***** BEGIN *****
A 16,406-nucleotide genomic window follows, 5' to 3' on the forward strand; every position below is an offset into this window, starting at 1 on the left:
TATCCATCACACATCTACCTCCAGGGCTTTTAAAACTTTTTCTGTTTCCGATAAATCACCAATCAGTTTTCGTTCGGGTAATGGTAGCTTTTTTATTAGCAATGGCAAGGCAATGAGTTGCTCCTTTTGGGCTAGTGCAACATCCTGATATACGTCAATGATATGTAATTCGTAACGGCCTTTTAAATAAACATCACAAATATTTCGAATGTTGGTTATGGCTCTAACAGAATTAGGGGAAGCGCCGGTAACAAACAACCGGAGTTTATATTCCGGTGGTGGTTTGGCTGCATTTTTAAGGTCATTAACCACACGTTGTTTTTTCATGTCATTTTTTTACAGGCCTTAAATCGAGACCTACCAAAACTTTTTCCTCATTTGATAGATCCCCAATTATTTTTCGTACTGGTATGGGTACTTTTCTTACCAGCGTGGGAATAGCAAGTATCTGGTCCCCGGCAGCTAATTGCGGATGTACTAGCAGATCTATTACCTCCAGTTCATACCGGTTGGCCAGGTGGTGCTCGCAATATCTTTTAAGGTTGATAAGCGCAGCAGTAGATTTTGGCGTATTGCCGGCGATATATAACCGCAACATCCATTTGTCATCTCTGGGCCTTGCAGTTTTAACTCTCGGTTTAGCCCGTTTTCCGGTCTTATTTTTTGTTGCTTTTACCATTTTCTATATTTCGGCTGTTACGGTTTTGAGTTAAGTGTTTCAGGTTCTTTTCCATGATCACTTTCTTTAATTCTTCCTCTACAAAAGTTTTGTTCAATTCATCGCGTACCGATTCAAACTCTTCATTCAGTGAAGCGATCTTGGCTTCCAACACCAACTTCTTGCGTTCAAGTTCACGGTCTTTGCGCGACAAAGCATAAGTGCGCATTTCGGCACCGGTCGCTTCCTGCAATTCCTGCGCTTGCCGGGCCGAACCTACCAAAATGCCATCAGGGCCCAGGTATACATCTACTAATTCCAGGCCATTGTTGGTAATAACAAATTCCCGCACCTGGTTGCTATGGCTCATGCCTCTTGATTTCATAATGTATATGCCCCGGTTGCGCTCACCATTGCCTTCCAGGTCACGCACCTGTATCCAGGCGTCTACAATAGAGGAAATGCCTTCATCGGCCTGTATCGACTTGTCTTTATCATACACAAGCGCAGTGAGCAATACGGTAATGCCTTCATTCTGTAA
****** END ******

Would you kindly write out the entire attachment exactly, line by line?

A 16,406-nucleotide genomic window follows, 5' to 3' on the forward strand; every position below is an offset into this window, starting at 1 on the left:
TATCCATCACACATCTACCTCCAGGGCTTTTAAAACTTTTTCTGTTTCCGATAAATCACCAATCAGTTTTCGTTCGGGTAATGGTAGCTTTTTTATTAGCAATGGCAAGGCAATGAGTTGCTCCTTTTGGGCTAGTGCAACATCCTGATATACGTCAATGATATGTAATTCGTAACGGCCTTTTAAATAAACATCACAAATATTTCGAATGTTGGTTATGGCTCTAACAGAATTAGGGGAAGCGCCGGTAACAAACAACCGGAGTTTATATTCCGGTGGTGGTTTGGCTGCATTTTTAAGGTCATTAACCACACGTTGTTTTTTCATGTCATTTTTTTACAGGCCTTAAATCGAGACCTACCAAAACTTTTTCCTCATTTGATAGATCCCCAATTATTTTTCGTACTGGTATGGGTACTTTTCTTACCAGCGTGGGAATAGCAAGTATCTGGTCCCCGGCAGCTAATTGCGGATGTACTAGCAGATCTATTACCTCCAGTTCATACCGGTTGGCCAGGTGGTGCTCGCAATATCTTTTAAGGTTGATAAGCGCAGCAGTAGATTTTGGCGTATTGCCGGCGATATATAACCGCAACATCCATTTGTCATCTCTGGGCCTTGCAGTTTTAACTCTCGGTTTAGCCCGTTTTCCGGTCTTATTTTTTGTTGCTTTTACCATTTTCTATATTTCGGCTGTTACGGTTTTGAGTTAAGTGTTTCAGGTTCTTTTCCATGATCACTTTCTTTAATTCTTCCTCTACAAAAGTTTTGTTCAATTCATCGCGTACCGATTCAAACTCTTCATTCAGTGAAGCGATCTTGGCTTCCAACACCAACTTCTTGCGTTCAAGTTCACGGTCTTTGCGCGACAAAGCATAAGTGCGCATTTCGGCACCGGTCGCTTCCTGCAATTCCTGCGCTTGCCGGGCCGAACCTACCAAAATGCCATCAGGGCCCAGGTATACATCTACTAATTCCAGGCCATTGTTGGTAATAACAAATTCCCGCACCTGGTTGCTATGGCTCATGCCTCTTGATTTCATAATGTATATGCCCCGGTTGCGCTCACCATTGCCTTCCAGGTCACGCACCTGTATCCAGGCGTCTACAATAGAGGAAATGCCTTCATCGGCCTGTATCGACTTGTCTTTATCATACACAAGCGCAGTGAGCAATACGGTAATGCCTTCATTCTGTAA